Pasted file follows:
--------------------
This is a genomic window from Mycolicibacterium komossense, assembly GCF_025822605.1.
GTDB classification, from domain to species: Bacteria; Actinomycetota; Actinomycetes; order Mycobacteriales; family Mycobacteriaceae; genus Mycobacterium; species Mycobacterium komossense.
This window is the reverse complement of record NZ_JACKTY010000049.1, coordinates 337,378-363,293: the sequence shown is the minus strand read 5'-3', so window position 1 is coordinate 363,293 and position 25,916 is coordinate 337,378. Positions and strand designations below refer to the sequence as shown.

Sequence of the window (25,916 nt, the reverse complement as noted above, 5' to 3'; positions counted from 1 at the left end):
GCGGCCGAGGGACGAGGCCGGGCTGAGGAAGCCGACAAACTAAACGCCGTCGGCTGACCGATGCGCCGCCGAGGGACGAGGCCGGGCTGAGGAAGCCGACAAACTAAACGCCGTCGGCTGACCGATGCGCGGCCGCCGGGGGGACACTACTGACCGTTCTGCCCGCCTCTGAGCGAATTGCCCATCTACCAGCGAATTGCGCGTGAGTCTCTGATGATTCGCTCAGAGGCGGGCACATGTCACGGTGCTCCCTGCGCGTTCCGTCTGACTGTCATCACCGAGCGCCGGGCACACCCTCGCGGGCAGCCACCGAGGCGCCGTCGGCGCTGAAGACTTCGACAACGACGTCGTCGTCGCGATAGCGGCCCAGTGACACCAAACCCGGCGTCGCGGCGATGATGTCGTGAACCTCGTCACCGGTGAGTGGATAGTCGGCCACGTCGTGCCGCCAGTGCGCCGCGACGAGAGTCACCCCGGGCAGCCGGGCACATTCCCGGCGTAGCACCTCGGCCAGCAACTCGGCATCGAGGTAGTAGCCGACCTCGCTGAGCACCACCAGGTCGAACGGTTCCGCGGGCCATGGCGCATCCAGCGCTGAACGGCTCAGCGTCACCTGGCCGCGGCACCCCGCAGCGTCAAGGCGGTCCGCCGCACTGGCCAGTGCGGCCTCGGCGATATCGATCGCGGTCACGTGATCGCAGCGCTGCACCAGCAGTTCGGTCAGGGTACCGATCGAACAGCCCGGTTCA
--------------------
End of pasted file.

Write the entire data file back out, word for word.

This is a genomic window from Mycolicibacterium komossense, assembly GCF_025822605.1.
GTDB classification, from domain to species: Bacteria; Actinomycetota; Actinomycetes; order Mycobacteriales; family Mycobacteriaceae; genus Mycobacterium; species Mycobacterium komossense.
This window is the reverse complement of record NZ_JACKTY010000049.1, coordinates 337,378-363,293: the sequence shown is the minus strand read 5'-3', so window position 1 is coordinate 363,293 and position 25,916 is coordinate 337,378. Positions and strand designations below refer to the sequence as shown.

Sequence of the window (25,916 nt, the reverse complement as noted above, 5' to 3'; positions counted from 1 at the left end):
GCGGCCGAGGGACGAGGCCGGGCTGAGGAAGCCGACAAACTAAACGCCGTCGGCTGACCGATGCGCCGCCGAGGGACGAGGCCGGGCTGAGGAAGCCGACAAACTAAACGCCGTCGGCTGACCGATGCGCGGCCGCCGGGGGGACACTACTGACCGTTCTGCCCGCCTCTGAGCGAATTGCCCATCTACCAGCGAATTGCGCGTGAGTCTCTGATGATTCGCTCAGAGGCGGGCACATGTCACGGTGCTCCCTGCGCGTTCCGTCTGACTGTCATCACCGAGCGCCGGGCACACCCTCGCGGGCAGCCACCGAGGCGCCGTCGGCGCTGAAGACTTCGACAACGACGTCGTCGTCGCGATAGCGGCCCAGTGACACCAAACCCGGCGTCGCGGCGATGATGTCGTGAACCTCGTCACCGGTGAGTGGATAGTCGGCCACGTCGTGCCGCCAGTGCGCCGCGACGAGAGTCACCCCGGGCAGCCGGGCACATTCCCGGCGTAGCACCTCGGCCAGCAACTCGGCATCGAGGTAGTAGCCGACCTCGCTGAGCACCACCAGGTCGAACGGTTCCGCGGGCCATGGCGCATCCAGCGCTGAACGGCTCAGCGTCACCTGGCCGCGGCACCCCGCAGCGTCAAGGCGGTCCGCCGCACTGGCCAGTGCGGCCTCGGCGATATCGATCGCGGTCACGTGATCGCAGCGCTGCACCAGCAGTTCGGTCAGGGTACCGATCGAACAGCCCGGTTCA